Elke Meitzel, Getty Images
Despite what you may have heard, people with dark skin need to wear sunscreen, and shaving your hair won’t make it grow back thicker. In Myth Busters, we debunk common beauty misconceptions and set the record straight.
When it comes to buzzy skincare trends, perhaps nothing has been more on the rise in recent years than products boasting “all-natural” or “naturally-derived” ingredients. Take a walk through any drugstore beauty aisle and you’ll see everything from moisturizers to face washes touting natural properties—probably with a plant on the packaging to really drive the point home. And statistics are showing that this marketing is catching on. A recent survey done by Statista discovered that more than 50% of both female and male consumers in the United States prefer skincare products that are either natural or organic. However, another study conducted by the Kantar Woldpanel found that just 23% of women believe natural products are more effective than synthetic ones. This got us wondering: Is natural skincare really better?
As consumers like us become more and more conscious of the things we put on our bodies, it makes sense that we would be drawn to products with shorter ingredient lists made from plants we’re familiar with and substances we can actually pronounce. But it’s clear that the world of so-called “natural” beauty is complicated. To find out whether or not we should add more natural products to our beauty cabinets, we talked to experts.
What does it mean when a product says it’s “all-natural”?
“When a beauty product says ‘all-natural’ it typically means that its ingredients are derived from nature (ie, plants, fruits, or minerals) and not created synthetically” explains Gabriella Baki, Ph.D., a cosmetic scientist and assistant professor of pharmaceutics at The University of Toledo College of Pharmacy and Pharmaceutical Sciences.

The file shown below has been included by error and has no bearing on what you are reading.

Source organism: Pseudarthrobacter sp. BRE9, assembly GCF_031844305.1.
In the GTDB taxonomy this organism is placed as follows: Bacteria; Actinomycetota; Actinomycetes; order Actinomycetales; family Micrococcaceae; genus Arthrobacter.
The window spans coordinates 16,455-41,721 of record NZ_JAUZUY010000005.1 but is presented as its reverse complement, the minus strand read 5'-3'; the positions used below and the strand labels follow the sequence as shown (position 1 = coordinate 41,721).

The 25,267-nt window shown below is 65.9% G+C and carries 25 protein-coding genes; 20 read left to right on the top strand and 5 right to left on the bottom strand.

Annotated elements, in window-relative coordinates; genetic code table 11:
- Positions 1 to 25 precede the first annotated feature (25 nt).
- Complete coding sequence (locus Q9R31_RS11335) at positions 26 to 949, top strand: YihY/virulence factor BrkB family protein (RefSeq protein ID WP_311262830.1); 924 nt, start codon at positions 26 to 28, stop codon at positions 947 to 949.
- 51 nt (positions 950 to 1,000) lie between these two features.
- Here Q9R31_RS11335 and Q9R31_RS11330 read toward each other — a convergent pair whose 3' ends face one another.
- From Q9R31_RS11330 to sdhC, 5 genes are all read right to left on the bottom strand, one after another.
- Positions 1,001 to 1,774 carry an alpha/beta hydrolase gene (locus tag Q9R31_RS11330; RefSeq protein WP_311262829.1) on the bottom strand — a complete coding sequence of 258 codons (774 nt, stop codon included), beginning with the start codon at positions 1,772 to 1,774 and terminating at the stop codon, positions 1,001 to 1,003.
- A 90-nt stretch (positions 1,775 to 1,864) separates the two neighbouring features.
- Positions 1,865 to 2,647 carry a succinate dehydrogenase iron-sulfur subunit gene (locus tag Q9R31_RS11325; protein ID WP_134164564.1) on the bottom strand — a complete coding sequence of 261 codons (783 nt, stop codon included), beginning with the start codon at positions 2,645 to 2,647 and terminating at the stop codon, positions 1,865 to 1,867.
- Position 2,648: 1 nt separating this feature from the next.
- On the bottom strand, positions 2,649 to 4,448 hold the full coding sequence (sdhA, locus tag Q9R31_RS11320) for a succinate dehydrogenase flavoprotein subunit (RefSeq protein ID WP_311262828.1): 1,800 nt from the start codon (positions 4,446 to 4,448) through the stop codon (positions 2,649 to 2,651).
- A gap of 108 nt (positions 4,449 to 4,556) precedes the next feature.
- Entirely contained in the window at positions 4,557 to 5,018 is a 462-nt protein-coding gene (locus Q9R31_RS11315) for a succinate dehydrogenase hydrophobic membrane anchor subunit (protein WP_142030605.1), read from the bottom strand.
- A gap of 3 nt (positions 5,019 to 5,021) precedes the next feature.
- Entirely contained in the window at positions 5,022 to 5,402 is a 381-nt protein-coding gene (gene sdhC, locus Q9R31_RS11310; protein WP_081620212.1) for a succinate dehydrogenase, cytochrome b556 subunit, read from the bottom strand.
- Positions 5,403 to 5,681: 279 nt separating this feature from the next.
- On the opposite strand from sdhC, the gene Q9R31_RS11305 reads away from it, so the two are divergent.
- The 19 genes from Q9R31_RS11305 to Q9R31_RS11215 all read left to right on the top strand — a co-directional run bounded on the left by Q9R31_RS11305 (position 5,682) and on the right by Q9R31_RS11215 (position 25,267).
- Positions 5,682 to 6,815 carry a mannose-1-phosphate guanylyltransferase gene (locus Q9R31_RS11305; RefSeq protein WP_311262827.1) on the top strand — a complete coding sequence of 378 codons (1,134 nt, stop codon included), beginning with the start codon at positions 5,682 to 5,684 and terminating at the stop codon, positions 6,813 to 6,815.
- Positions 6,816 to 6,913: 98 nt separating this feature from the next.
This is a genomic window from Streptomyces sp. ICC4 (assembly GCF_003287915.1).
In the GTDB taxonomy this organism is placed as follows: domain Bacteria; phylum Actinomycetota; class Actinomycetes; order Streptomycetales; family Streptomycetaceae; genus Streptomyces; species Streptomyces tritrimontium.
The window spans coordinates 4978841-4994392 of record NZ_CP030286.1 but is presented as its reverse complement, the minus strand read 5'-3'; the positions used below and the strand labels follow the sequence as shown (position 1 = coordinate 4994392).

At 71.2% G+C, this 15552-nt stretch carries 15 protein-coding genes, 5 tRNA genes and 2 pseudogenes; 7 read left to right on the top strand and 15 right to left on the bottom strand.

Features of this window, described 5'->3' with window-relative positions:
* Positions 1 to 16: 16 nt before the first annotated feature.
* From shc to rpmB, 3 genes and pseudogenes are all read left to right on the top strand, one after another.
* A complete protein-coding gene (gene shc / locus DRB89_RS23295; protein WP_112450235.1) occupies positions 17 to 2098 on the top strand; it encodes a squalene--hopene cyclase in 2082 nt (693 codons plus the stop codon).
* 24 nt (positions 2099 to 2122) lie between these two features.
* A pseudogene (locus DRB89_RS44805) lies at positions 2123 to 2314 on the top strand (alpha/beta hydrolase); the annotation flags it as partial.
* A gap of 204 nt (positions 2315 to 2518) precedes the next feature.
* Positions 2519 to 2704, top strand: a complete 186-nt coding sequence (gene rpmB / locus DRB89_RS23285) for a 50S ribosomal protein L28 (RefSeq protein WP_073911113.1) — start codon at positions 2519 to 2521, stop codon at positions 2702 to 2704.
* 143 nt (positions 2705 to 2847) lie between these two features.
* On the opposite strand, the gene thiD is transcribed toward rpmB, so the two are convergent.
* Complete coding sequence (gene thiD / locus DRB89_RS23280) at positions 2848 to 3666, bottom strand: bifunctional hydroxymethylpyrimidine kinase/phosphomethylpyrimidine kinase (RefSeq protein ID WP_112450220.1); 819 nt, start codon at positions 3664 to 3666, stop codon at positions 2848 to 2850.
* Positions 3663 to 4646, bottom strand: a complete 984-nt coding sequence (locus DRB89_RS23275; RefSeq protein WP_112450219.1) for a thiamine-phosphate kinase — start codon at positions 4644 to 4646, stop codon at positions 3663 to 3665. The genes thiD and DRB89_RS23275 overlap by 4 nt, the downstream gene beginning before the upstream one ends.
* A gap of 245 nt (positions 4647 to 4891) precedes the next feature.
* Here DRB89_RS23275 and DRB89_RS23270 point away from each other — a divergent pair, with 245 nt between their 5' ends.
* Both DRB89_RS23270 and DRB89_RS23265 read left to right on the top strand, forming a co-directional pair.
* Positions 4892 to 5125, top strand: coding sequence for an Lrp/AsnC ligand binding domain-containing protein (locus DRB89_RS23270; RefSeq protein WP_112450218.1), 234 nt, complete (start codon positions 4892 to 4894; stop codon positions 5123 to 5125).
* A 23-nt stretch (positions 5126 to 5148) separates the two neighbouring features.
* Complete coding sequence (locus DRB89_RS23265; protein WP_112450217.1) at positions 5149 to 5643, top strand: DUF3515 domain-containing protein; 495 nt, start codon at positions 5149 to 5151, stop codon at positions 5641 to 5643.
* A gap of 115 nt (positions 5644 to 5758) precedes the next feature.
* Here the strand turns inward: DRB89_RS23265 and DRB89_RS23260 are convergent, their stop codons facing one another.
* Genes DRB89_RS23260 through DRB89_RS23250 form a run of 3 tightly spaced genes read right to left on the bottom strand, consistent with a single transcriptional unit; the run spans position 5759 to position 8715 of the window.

However, Dr. Baki tells us that the terms “natural” and “all-natural” do not have a formal, standard definition for skincare products and other cosmetics in the U.S., and that these terms are not regulated by the Food and Drug Administration (FDA). According to her, “Any company can create its own definition of natural, which means that two ‘natural’ products may not be the same.”
“All-natural” is also not the same as “naturally-derived.” According to Dr. Baki, naturally derived typically means that the source of the ingredient is natural, but that that the ingredient is chemically processed in some way—which is not always a bad thing. “A naturally sounding ingredient, such as aloe vera extract, can come from nature but can often also be synthesized in a lab,” she explains. This can help stabilize the ingredients and improve their effectiveness. Baki says that in these cases, the ingredient will have the same name on the product label, but the source is not the same.
There are certifying bodies in the U.S. and around the world (such as the Natural Products Association, Ecocert, COSMOS, and NaTrue) that do have a definition of natural, and there are select